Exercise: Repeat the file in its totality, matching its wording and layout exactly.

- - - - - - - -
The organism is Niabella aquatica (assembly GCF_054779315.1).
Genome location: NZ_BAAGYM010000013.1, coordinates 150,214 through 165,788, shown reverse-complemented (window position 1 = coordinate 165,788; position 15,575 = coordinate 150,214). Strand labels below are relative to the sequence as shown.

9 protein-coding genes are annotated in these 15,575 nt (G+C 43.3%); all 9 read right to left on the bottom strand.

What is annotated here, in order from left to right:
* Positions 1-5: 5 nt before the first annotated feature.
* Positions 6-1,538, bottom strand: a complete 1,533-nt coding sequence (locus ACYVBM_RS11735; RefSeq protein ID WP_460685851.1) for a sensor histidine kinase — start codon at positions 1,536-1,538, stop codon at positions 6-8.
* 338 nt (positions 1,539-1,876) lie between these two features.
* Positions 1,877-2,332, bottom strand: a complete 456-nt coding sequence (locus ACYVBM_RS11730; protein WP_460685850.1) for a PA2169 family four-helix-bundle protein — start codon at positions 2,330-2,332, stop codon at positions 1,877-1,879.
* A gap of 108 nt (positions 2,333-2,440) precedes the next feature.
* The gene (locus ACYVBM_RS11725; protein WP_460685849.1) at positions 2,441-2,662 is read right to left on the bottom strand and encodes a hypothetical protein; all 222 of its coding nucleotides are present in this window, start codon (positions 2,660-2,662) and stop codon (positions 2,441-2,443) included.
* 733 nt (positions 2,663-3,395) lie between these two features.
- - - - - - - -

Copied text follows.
The organism is Niabella aquatica (assembly GCF_054779315.1).
Genome location: NZ_BAAGYM010000013.1, coordinates 150,214 through 165,788, shown reverse-complemented (window position 1 = coordinate 165,788; position 15,575 = coordinate 150,214). Strand labels below are relative to the sequence as shown.

9 protein-coding genes are annotated in these 15,575 nt (G+C 43.3%); all 9 read right to left on the bottom strand.

What is annotated here, in order from left to right:
* Positions 1-5: 5 nt before the first annotated feature.
* Positions 6-1,538, bottom strand: a complete 1,533-nt coding sequence (locus ACYVBM_RS11735; RefSeq protein ID WP_460685851.1) for a sensor histidine kinase — start codon at positions 1,536-1,538, stop codon at positions 6-8.
* 338 nt (positions 1,539-1,876) lie between these two features.
* Positions 1,877-2,332, bottom strand: a complete 456-nt coding sequence (locus ACYVBM_RS11730; protein WP_460685850.1) for a PA2169 family four-helix-bundle protein — start codon at positions 2,330-2,332, stop codon at positions 1,877-1,879.
* A gap of 108 nt (positions 2,333-2,440) precedes the next feature.
* The gene (locus ACYVBM_RS11725; protein WP_460685849.1) at positions 2,441-2,662 is read right to left on the bottom strand and encodes a hypothetical protein; all 222 of its coding nucleotides are present in this window, start codon (positions 2,660-2,662) and stop codon (positions 2,441-2,443) included.
* 733 nt (positions 2,663-3,395) lie between these two features.